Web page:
Speaking about the world of Immortals of Aveum, it is beautiful even when it has been devastated by the Everwar. The land has flourishing forests that are a delight to explore, old fantasy elfish villages, and beautiful strongholds, and those streams of magic flowing through the air act as the cherry on top. Playing Immortals of Aveum was the first time I had to stop to absorb my surroundings after Red Dead Redemption 2. The lighting, the shadows, the ruins of the past, and the ambiance were mesmerizing. Even with heaps of corruption lying around, Immortals of Aveum doesn’t create a gloomy world, although it would justify the absurdly long war taking place.
The world, although linear, rewarded exploration. There are a lot of small side paths that, although often dead ends, hold chests and upgrade materials and gear pieces. Some of these side paths are locked behind the game’s upgrades and abilities as you progress. This encourages exploring the word even more and messing around with the various puzzles to look for new places and hidden chests.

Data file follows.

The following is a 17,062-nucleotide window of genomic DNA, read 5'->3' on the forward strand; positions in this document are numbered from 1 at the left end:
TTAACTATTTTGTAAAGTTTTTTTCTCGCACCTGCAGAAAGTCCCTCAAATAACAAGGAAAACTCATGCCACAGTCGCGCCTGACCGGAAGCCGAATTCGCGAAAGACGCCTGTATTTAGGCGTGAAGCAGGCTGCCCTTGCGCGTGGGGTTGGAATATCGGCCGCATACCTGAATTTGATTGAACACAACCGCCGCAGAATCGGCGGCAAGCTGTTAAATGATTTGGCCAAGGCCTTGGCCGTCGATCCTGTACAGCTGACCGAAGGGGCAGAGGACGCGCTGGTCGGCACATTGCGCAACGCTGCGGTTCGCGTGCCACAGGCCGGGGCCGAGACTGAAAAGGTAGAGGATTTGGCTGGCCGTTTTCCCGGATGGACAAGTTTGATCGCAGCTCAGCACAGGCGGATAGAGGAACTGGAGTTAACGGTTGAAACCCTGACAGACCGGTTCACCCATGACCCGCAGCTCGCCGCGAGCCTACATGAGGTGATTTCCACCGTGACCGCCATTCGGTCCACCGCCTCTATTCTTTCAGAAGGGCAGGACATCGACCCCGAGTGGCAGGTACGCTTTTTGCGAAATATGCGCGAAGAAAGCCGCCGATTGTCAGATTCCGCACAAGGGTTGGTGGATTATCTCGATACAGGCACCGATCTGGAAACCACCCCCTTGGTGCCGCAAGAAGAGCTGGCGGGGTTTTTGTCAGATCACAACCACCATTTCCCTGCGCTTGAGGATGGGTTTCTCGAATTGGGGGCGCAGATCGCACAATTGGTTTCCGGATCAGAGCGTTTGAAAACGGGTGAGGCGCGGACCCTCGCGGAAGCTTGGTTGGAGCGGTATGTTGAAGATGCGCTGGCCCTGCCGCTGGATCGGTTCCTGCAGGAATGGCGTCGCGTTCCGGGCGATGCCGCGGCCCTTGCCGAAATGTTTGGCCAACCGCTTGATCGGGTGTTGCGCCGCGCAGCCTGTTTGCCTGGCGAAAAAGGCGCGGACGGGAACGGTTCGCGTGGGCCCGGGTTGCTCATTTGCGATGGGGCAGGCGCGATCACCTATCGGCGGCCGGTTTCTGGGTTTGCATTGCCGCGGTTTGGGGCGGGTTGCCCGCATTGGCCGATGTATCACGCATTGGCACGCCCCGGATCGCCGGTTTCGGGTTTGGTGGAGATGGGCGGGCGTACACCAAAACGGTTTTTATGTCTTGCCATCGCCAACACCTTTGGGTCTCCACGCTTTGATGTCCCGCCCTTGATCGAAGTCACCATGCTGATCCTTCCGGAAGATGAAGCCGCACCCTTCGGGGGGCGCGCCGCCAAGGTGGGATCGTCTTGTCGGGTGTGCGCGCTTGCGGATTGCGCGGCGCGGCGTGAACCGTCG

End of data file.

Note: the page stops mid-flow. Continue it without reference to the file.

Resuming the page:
Players can freely interact with the world, and even though the game gives you a straightforward objective, players have complete freedom to travel to eras they have discovered using a vast channel of teleportals across Aveum.
Ultimately, I won’t say that Immortals of Aveum is a totally new experience, something that I never saw before, or something totally out of the box. It’s just a fantasy shooter, but it did feel fresh for some reason.
Immortals of Aveum is, in short, just a fantasy FPS with magic hands instead of guns, but it somehow captures my excitement and attention. The game was good, yet I hadn’t seen anything. A solid 7 and a half for this experience. I would recommend but not as a new main game.